1. The independent cancer taskforce published its 5-year strategy for cancer with a number of recommendations, in July 2015. What do you think the government must do to ensure some of the biggest challenges contained within it are attainable?
“The current Government is following through on the good work of the Coalition, maintaining cancer as a key priority for the NHS. Both the Secretary of State for Health and the Minister with responsibility for Cancer, Jane Ellison MP, have been great supporters of the All-Party Parliamentary Group on Cancer (APPGC) in recent years, and my fellow Officers and I are looking forward to working alongside them to ensure cancer’s voice continues to be heard in Parliament.
Overall, I was pleased with the Independent Cancer Taskforce’s new cancer strategy. The sustained focus on health outcomes is pleasing, and continues the positive aspects of the last Parliament’s NHS reforms. I particularly welcome the ambition not only to monitor these health outcomes, but also to improve the NHS’ performance at achieving them.
However, the APPGC does have concerns lest the measures in the new strategy undermine our parallel work in persuading the NHS to take action on its cancer survival rates. The importance of this can not be overstated: it is estimated between 5,000 – 10,000 extra lives could be saved every year if the NHS matched European and international survival rates. Whilst the average NHS cancer patient has a 68% chance of surviving one year from diagnosis, in Sweden this rises to 82%. There is clearly scope for improvement.”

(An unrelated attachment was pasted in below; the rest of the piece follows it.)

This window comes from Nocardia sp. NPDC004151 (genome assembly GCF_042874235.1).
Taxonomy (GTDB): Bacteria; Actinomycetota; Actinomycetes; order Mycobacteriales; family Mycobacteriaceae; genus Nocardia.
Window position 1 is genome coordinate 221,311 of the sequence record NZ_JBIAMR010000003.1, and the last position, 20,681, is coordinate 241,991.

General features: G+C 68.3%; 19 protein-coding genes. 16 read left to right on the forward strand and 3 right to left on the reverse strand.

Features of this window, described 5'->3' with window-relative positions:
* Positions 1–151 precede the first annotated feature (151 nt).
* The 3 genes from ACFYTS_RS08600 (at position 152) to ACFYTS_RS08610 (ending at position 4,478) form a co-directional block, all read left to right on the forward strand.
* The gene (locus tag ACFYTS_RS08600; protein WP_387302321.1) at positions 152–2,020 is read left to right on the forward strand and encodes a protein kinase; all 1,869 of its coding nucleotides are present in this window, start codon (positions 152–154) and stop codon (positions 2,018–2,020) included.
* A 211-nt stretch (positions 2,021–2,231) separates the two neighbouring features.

2. This will be the 7th year that you have chaired the Cancer APPG; what achievement in cancer policy are you most proud of?
“In 2009, the APPGC conducted a major report, which concluded the principle reason for the NHS’ underperformance was because it diagnosed cancer too late. As a result, the APPGC focused its campaigning on the importance of improving earlier diagnosis. The Lansley NHS reforms, with their emphasis on local accountability coupled with a new focus on outcomes – measuring the success of treatment, rather than just its volume – dovetailed well with this approach.
Individual Clinical Commissioning Groups (CCGs) now have the freedom to design solutions to improve earlier diagnosis – and therefore survival rates – appropriate to their populations. These could include screening programmes, awareness campaigns, and better GP training, amongst many others. The APPGC, together with the cancer community, successfully campaigned for one-year survival indicators to be embedded in the NHS’ new accountability frameworks, enabling the NHS’ performance, at both a local and national level, to be monitored.
The APPGC successfully persuaded the Chief Executive of NHS England to include one-year survival rates in the new overarching tier of CCG accountability, known as the ‘Delivery Dashboard’ from April 2015. This is superb news for patients and their families, as for the first time CCGs are being held accountable against their survival rates.”
What do you see as the biggest challenge to improve cancer outcomes over the next few years?
“From the APPGC’s standpoint, if the past few years have been about putting in place the tools required to reduce the ‘cancer gap’ between the NHS and other comparable health systems, then the next years will be about putting the tools to good use, driving up standards, highlighting best practice and shining a light on dark corners. It is an inspiring time to be involved with cancer policy, and, along with Government and the wider cancer community, the APPGC looks forward to playing its part through the new Parliament.”
John Baron MP, a former Shadow Health Minister, has been Chairman of the APPGC since 2009.